How to store kimchi in the fridge?

In this brief article, we are going to answer the question “How to store kimchi in the fridge?”

How to store kimchi in the fridge?

Kimchi should be kept in the fridge airtight in a vacuum-sealed container. There is a six-month shelf life for kimchi if it is refrigerated properly. The fermentation process is slowed down by chilling, increasing its shelf life.

Traditional kimchi is a fermented cabbage and radish condiment popular in Korea. It’s simple to prepare and tastes great, but it has to be kept in the right conditions for optimal freshness. 

If you want the cabbage to stay crisp and tasty for as long as possible after you open it, don’t put it in the fridge for more than a week before you eat it.

If you’re going to make your homemade kimchi from scratch, it’s important to follow correct jarring procedures and only use properly sterilized jars and equipment to avoid the growth of germs that might lead to food poisoning. 

The cabbage must also be kept in the brine at all times for the kimchi to be properly preserved. Without proper ventilation, mold growth is possible. 

You may add more of the spice combination or just push down on the cabbage if there isn’t enough water in the kimchi container to keep the cabbage submerged. 

A small amount of plastic waste can also be used to cover the item and keep it from getting moldy from being exposed to the air. 

What are the benefits of kimchi?

Chinese cabbage is one of the main ingredients in kimchi. On its own, Chinese cabbage has more than 34 amino acids, vitamin C, and at least 10 different minerals.

Kimchi is unlike any other food because of the vegetarian process that it goes through to become what it is today. Foods that have been fermented not only last longer but also taste and smell better.

Probiotics and active chemicals in fermented foods like kimchi may help decrease inflammation. The aging process can be slowed down by avoiding chronic inflammation, which is not only linked to a number of diseases but also speeds up the aging process.

It is interesting to note that kimchi may increase the lifespan of cells by slowing down this process.

Both unfermented and matured kimchi are low in calories and may aid in the removal of excess weight.

How to know if kimchi is bad?

Mold is the true foe of kimchi and must be avoided at all costs. Mold may grow in kimchi jars and on the cabbage if it is not properly preserved. Since all food ultimately goes bad, this is to be expected as well.

To avoid this, be sure to use a clean implement whenever you fish cabbage out of the jar and store the jar in the fridge to prevent mold development and more fermentation. After opening, fresh kimchi may be kept for a week at room temperature.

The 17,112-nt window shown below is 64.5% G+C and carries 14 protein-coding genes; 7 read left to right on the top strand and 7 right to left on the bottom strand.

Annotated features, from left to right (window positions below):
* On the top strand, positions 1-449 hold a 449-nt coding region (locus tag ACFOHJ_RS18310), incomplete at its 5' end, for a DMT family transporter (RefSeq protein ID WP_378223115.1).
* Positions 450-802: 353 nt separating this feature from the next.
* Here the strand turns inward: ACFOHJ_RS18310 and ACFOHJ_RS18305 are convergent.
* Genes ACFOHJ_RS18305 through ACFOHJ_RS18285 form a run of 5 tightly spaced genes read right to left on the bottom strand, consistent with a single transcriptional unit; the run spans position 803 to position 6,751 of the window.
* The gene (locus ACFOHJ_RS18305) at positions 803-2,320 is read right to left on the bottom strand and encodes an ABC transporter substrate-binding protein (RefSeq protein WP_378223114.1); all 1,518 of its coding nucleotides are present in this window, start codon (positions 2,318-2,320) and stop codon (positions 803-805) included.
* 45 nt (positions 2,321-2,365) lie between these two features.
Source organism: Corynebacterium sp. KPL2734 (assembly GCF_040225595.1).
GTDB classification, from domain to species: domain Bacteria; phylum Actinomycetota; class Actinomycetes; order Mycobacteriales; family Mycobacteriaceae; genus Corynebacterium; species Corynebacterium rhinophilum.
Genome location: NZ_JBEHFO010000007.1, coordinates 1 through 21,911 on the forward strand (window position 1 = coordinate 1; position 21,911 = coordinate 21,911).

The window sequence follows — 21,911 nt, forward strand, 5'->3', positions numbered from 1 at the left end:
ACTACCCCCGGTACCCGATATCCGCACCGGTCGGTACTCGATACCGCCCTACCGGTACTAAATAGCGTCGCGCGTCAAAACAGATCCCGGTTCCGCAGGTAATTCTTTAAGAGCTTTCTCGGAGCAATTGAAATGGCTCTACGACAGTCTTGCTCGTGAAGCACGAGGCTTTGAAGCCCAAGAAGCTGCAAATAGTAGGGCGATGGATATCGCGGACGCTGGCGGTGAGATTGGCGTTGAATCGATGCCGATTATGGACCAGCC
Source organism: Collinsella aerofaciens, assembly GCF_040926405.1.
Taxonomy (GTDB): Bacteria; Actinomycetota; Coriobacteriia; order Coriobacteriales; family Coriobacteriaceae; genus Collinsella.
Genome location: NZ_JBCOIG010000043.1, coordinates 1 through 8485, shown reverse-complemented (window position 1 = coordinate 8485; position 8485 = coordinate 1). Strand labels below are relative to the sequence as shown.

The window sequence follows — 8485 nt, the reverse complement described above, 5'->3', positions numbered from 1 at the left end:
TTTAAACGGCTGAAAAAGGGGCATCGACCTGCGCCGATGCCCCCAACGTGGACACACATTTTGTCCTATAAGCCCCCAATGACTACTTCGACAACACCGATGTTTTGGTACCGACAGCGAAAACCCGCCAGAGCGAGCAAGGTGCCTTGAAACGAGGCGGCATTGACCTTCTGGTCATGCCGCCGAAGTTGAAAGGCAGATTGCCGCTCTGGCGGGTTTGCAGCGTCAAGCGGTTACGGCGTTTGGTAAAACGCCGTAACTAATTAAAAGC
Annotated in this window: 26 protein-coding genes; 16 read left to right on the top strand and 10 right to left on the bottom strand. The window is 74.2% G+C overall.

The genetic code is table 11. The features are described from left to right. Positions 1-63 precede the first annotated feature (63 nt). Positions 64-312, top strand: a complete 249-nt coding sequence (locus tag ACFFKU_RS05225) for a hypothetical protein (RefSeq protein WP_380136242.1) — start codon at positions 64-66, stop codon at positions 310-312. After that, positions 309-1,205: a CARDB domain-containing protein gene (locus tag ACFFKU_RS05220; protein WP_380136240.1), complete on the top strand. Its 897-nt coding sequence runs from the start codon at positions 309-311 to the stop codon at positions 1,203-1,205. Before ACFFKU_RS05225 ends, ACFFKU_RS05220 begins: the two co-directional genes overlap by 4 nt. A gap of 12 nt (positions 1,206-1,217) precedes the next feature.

The fermentation, the microorganisms, and the surrounding environment are all responsible for this. Mold on a jar of kimchi means it’s past its prime and should be discarded.

If your kimchi has mussels or soured fish, you should check it more carefully, because eating bad pickled seafood has been linked to more serious food-borne diseases.

What are the consequences of eating bad kimchi?

Food poisoning can result from consuming rotten kimchi. In particular, the mycotoxins in mold can trigger gastrointestinal distress such as nausea, diarrhea, and vomiting. Those with compromised immune systems are at a higher risk.

And if your meal includes ruined pickled seafood, you run the risk of botulinum, paralytic oyster poisoning, or an anaphylactic infection. 

Nausea, vomiting, difficulty breathing, and even bowel obstruction and bleeding are all possible symptoms of these diseases.

Food poisoning is commonly linked to numerous substances commonly used in kimchi, including cabbage and seafood. Accompanying foods like rice and sprouts are also commonly implicated.

If you’re going to make your own kimchi, you should follow all the rules for preparing food safely and properly wash all the ingredients. If you’d rather buy it ready-made, be sure to do business with a reliable vendor.

However, more research is required to determine whether or not vegetarian and non-vegan kimchi both have a similar composition of beneficial bacteria and hence age similarly.


In this brief article, we answered the question “How to store kimchi in the fridge?”